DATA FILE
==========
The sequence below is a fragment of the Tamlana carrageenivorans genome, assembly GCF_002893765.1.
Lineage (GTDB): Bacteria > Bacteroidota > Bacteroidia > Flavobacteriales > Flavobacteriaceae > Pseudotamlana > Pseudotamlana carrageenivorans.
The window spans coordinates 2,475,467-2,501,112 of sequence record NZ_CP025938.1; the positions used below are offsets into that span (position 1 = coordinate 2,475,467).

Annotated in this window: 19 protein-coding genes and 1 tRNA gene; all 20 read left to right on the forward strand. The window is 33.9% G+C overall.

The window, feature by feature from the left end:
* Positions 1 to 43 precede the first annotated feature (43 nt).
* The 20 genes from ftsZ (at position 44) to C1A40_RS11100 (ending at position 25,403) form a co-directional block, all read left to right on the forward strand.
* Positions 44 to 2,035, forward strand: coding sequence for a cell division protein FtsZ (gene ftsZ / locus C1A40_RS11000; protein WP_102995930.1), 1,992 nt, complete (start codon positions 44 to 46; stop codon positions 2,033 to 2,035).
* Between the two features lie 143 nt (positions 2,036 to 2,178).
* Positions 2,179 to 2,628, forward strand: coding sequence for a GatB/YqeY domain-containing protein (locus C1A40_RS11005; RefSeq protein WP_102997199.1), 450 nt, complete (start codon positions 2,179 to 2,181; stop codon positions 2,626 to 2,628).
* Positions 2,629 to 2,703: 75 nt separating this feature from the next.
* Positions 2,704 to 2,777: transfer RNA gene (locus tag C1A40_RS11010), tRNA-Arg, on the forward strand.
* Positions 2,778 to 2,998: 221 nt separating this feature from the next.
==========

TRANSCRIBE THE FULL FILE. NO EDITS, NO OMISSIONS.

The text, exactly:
The sequence below is a fragment of the Tamlana carrageenivorans genome, assembly GCF_002893765.1.
Lineage (GTDB): Bacteria > Bacteroidota > Bacteroidia > Flavobacteriales > Flavobacteriaceae > Pseudotamlana > Pseudotamlana carrageenivorans.
The window spans coordinates 2,475,467-2,501,112 of sequence record NZ_CP025938.1; the positions used below are offsets into that span (position 1 = coordinate 2,475,467).

Annotated in this window: 19 protein-coding genes and 1 tRNA gene; all 20 read left to right on the forward strand. The window is 33.9% G+C overall.

The window, feature by feature from the left end:
* Positions 1 to 43 precede the first annotated feature (43 nt).
* The 20 genes from ftsZ (at position 44) to C1A40_RS11100 (ending at position 25,403) form a co-directional block, all read left to right on the forward strand.
* Positions 44 to 2,035, forward strand: coding sequence for a cell division protein FtsZ (gene ftsZ / locus C1A40_RS11000; protein WP_102995930.1), 1,992 nt, complete (start codon positions 44 to 46; stop codon positions 2,033 to 2,035).
* Between the two features lie 143 nt (positions 2,036 to 2,178).
* Positions 2,179 to 2,628, forward strand: coding sequence for a GatB/YqeY domain-containing protein (locus C1A40_RS11005; RefSeq protein WP_102997199.1), 450 nt, complete (start codon positions 2,179 to 2,181; stop codon positions 2,626 to 2,628).
* Positions 2,629 to 2,703: 75 nt separating this feature from the next.
* Positions 2,704 to 2,777: transfer RNA gene (locus tag C1A40_RS11010), tRNA-Arg, on the forward strand.
* Positions 2,778 to 2,998: 221 nt separating this feature from the next.